If you have a child and were not married to the child’s mother, you will need to establish paternity to ensure your rights as the child’s father. The law always recognizes the mother of the child as a parent. But if the mother and father were not married when the child was born, then the law only recognizes the father upon establishment of paternity.
Establishing paternity gives your child the same benefits and rights as those children born to parents who are married, including:
- Financial support
- Ability to collect Social Security Benefits
- Medical insurance from both parents (if available)
- Your name on your child’s birth certificate
There are several avenues open to establishing paternity. The parties can sign a Voluntary Declaration of Paternity to legally determine the identity of the father of the child. If the parents are not in agreement regarding the identity of the father, you are entitled, under California law, to a DNA paternity test to legally prove if you are the father of the child. You will need to file a paternity lawsuit asking that the Court declare that you are the father of the child.
Can Parties in California Waive Their Right to Paternity?The simple answer in no! Long ago the court declared that the “[p]arents have no right, in California, to waive or limit by agreement a child’s right to support.” Kristine M. v. David P., 135 Cal.App.4th 783 (2006). As the court went on to declare,
"our Legislature has declared a “compelling state interest in establishing paternity for all children. Establishing paternity is the first step toward a child support award, which, in turn, provides children with equal rights and access to benefits including… social security, health insurance, survivors’ benefits, military benefits, and inheritance rights.”(§7570, subd. (a).) And, as Our Supreme Court recently explained, “[b]y recognizing the value of determining paternity in section 7570, the Legislature implicitly recognized the value of having two parents, rather one, as a source of both emotional and financial support...
Id. at 788. These are not abstract interest and therefore “[n]ot surprising [then that] public policy prohibits a parent from waiving or limiting by agreement, a child’s right to support.” Id. at 789. Circumstances change. In conclusion, the Court of Appeal in Kristine M. observed,
…parents have a fundamental liberty interest in the custody, care, management and companionship of their children. Given the supremacy of these familial rights—of the child and of the parent—a decision to terminate parental rights is one of the gravest a court can make. Thus it is only under specified circumstances, and upon specific findings that include the interests of the child, that a court has authority to terminate parental rights. These circumstances are confined to special proceedings related to implementation of permanent plans in dependency cases (Welf. & Inst., Code, § 366.26), actions to declare a minor free from parental custody and control (§ 7800 et seq.) and adoptions (§§ 7660 et seq., 8600 et seq.).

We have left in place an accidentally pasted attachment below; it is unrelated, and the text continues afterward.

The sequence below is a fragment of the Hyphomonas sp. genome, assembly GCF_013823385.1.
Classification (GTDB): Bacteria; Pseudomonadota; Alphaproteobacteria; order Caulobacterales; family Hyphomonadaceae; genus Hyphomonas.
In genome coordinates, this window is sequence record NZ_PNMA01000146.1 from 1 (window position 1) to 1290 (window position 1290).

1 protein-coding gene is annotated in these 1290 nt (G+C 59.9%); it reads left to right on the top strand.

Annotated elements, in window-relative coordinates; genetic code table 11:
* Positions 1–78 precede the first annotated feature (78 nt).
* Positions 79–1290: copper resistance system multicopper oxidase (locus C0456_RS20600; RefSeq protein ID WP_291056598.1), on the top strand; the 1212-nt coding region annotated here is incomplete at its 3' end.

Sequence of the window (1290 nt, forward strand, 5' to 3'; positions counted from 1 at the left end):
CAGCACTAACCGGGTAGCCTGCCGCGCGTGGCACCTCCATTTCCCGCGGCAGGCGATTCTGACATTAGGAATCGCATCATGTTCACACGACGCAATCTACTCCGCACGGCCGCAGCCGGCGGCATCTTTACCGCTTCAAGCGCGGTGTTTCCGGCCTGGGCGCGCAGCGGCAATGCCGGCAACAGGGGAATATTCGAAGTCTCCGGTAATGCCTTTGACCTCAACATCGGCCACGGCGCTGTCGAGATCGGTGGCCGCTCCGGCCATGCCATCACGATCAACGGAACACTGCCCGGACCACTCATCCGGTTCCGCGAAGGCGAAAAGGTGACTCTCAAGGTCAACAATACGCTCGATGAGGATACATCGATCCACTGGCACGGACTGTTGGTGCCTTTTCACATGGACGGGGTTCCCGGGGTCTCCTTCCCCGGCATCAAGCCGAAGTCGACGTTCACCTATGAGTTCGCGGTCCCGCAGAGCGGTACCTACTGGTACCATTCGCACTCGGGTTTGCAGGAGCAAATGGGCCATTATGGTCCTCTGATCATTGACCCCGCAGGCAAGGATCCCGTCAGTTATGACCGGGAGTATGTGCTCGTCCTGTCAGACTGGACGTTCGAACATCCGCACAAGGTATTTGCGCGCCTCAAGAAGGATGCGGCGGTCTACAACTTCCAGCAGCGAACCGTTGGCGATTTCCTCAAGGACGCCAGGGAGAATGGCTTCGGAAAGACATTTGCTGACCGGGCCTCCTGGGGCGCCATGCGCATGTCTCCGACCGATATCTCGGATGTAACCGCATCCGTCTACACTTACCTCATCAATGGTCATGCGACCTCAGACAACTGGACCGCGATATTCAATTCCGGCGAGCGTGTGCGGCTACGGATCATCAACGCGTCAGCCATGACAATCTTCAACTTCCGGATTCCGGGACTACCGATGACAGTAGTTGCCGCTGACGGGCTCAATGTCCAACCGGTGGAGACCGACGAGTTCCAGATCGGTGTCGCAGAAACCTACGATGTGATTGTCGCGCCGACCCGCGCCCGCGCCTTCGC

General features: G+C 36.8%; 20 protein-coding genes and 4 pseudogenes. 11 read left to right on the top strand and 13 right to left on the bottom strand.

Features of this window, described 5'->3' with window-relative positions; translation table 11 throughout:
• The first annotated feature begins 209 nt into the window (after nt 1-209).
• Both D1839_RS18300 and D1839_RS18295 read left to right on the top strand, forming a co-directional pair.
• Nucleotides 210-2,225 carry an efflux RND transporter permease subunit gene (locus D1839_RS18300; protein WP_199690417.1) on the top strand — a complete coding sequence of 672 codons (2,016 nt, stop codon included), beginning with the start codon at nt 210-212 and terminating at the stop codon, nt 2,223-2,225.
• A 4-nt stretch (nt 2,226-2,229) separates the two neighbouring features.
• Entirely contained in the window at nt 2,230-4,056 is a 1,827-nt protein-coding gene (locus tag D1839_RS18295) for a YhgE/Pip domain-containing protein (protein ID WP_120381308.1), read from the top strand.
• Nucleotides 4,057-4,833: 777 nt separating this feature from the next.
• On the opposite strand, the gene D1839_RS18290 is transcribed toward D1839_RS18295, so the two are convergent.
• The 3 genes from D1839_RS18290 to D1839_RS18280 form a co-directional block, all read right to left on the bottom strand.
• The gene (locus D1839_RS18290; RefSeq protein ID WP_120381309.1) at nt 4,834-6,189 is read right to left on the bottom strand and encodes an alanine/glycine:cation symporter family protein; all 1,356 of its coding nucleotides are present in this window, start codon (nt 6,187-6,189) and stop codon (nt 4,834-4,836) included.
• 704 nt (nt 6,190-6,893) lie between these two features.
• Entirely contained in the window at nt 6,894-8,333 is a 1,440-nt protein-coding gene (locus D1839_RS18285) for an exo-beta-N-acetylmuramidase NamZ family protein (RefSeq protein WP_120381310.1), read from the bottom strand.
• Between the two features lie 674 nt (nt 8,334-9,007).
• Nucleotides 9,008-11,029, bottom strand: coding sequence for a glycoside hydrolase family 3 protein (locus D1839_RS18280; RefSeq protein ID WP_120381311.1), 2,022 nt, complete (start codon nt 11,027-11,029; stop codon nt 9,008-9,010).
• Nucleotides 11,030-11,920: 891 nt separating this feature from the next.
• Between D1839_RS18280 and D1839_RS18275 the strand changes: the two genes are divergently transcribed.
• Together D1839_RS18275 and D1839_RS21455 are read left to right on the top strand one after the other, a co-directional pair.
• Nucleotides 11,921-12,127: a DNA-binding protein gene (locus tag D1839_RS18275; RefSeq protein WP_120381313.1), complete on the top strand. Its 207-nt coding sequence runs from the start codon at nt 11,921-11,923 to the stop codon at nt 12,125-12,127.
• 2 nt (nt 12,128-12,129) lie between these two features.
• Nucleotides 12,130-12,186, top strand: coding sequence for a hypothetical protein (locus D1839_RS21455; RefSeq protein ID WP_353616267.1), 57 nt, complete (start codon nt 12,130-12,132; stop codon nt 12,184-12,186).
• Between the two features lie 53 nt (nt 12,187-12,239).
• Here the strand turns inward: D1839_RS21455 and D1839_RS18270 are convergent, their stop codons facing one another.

Id. at 791. Likewise, as the court observed in In re Marriage of Jackson, 136 Cal.App.4th 980, 990 (2006), “[a] court cannot enter a judgment terminating parental rights based solely upon the parties’ stipulation that the child’s mother or father relinquishes those rights.” The court continued,
The welfare of children is of interest to the state. The Legislature has fixed the period within which such powers may be exercised by the courts as that of the minority of the children, and it is not within the power of the court to fix a shorter period. In every decree of divorce which has provisions respecting the custody and support of children the law becomes a part thereof and the decree is subject to the further order of the court, whether or not it is so stated…
Id. (see also In re Lambe & Meehan, 37 Cal.App.4th 388, 390 (1995) (“We hold parents cannot agree to divest the family law court of jurisdiction over a support order for an adult indigent child.”)
In short, parents can agree to whatever they want. And even if the court enters that as a judgment, if it divests the child’s right to support from a parent, it violates public policy and future courts ought not to give it any effect.
So is there no way for two parents to agree to terminate the rights of another parent? There may be. There may be a situation where the other parent has abandoned the child and termination of rights would be in the best interest of the child. Additionally, it may be in the best interest of the child to have a stepparent adopt the child. One thing that is certain though is that these are complicated issues (see the Michael Jackson case above) and the parties, and more specifically the child will be well served by proper individualized advise.
The Law Offices of H. William Edgar handles paternity cases throughout Southern California and we have offices located in Riverside, Temecula, Anaheim, and Palm Desert. Call today for a free consultation – (888) 251-9618.